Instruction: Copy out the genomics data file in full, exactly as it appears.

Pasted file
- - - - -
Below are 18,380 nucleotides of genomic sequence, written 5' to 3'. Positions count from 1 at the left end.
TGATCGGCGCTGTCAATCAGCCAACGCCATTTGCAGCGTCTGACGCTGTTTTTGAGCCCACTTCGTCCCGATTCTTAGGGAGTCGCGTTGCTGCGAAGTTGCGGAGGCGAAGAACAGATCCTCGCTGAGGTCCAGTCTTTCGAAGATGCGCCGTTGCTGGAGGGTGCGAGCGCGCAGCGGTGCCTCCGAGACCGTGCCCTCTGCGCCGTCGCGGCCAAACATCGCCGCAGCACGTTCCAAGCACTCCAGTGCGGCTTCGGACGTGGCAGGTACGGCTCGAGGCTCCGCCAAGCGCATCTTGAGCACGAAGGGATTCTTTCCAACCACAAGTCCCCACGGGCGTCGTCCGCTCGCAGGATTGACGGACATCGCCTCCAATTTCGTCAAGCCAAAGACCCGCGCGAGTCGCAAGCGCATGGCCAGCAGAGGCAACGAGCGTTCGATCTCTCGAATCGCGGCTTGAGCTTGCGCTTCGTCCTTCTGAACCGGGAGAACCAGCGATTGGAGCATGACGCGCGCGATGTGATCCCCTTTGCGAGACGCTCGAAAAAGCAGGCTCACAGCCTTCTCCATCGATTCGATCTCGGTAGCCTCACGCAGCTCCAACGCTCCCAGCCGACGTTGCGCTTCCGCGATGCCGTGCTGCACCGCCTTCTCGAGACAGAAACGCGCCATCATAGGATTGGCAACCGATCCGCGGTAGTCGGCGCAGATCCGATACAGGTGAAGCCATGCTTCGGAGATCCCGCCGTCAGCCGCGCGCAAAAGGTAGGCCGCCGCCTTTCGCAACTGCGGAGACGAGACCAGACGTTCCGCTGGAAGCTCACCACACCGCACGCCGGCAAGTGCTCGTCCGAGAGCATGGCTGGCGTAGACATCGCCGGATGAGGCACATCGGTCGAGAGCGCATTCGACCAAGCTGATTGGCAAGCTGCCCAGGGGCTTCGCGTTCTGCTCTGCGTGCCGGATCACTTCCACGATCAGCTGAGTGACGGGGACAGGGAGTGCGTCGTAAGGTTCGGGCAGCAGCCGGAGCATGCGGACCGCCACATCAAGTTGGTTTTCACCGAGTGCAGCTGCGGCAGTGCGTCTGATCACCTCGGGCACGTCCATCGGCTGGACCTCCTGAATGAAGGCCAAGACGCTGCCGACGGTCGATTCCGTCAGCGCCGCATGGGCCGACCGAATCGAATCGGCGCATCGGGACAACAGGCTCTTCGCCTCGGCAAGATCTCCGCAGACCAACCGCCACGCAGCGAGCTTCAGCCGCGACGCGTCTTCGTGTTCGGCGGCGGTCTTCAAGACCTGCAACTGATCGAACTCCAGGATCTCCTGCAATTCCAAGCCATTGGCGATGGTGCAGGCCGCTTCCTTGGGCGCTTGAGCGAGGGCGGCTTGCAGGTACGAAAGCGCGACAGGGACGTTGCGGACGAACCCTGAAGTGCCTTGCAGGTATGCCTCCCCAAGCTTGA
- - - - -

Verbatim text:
Below are 18,380 nucleotides of genomic sequence, written 5' to 3'. Positions count from 1 at the left end.
TGATCGGCGCTGTCAATCAGCCAACGCCATTTGCAGCGTCTGACGCTGTTTTTGAGCCCACTTCGTCCCGATTCTTAGGGAGTCGCGTTGCTGCGAAGTTGCGGAGGCGAAGAACAGATCCTCGCTGAGGTCCAGTCTTTCGAAGATGCGCCGTTGCTGGAGGGTGCGAGCGCGCAGCGGTGCCTCCGAGACCGTGCCCTCTGCGCCGTCGCGGCCAAACATCGCCGCAGCACGTTCCAAGCACTCCAGTGCGGCTTCGGACGTGGCAGGTACGGCTCGAGGCTCCGCCAAGCGCATCTTGAGCACGAAGGGATTCTTTCCAACCACAAGTCCCCACGGGCGTCGTCCGCTCGCAGGATTGACGGACATCGCCTCCAATTTCGTCAAGCCAAAGACCCGCGCGAGTCGCAAGCGCATGGCCAGCAGAGGCAACGAGCGTTCGATCTCTCGAATCGCGGCTTGAGCTTGCGCTTCGTCCTTCTGAACCGGGAGAACCAGCGATTGGAGCATGACGCGCGCGATGTGATCCCCTTTGCGAGACGCTCGAAAAAGCAGGCTCACAGCCTTCTCCATCGATTCGATCTCGGTAGCCTCACGCAGCTCCAACGCTCCCAGCCGACGTTGCGCTTCCGCGATGCCGTGCTGCACCGCCTTCTCGAGACAGAAACGCGCCATCATAGGATTGGCAACCGATCCGCGGTAGTCGGCGCAGATCCGATACAGGTGAAGCCATGCTTCGGAGATCCCGCCGTCAGCCGCGCGCAAAAGGTAGGCCGCCGCCTTTCGCAACTGCGGAGACGAGACCAGACGTTCCGCTGGAAGCTCACCACACCGCACGCCGGCAAGTGCTCGTCCGAGAGCATGGCTGGCGTAGACATCGCCGGATGAGGCACATCGGTCGAGAGCGCATTCGACCAAGCTGATTGGCAAGCTGCCCAGGGGCTTCGCGTTCTGCTCTGCGTGCCGGATCACTTCCACGATCAGCTGAGTGACGGGGACAGGGAGTGCGTCGTAAGGTTCGGGCAGCAGCCGGAGCATGCGGACCGCCACATCAAGTTGGTTTTCACCGAGTGCAGCTGCGGCAGTGCGTCTGATCACCTCGGGCACGTCCATCGGCTGGACCTCCTGAATGAAGGCCAAGACGCTGCCGACGGTCGATTCCGTCAGCGCCGCATGGGCCGACCGAATCGAATCGGCGCATCGGGACAACAGGCTCTTCGCCTCGGCAAGATCTCCGCAGACCAACCGCCACGCAGCGAGCTTCAGCCGCGACGCGTCTTCGTGTTCGGCGGCGGTCTTCAAGACCTGCAACTGATCGAACTCCAGGATCTCCTGCAATTCCAAGCCATTGGCGATGGTGCAGGCCGCTTCCTTGGGCGCTTGAGCGAGGGCGGCTTGCAGGTACGAAAGCGCGACAGGGACGTTGCGGACGAACCCTGAAGTGCCTTGCAGGTATGCCTCCCCAAGCTTGA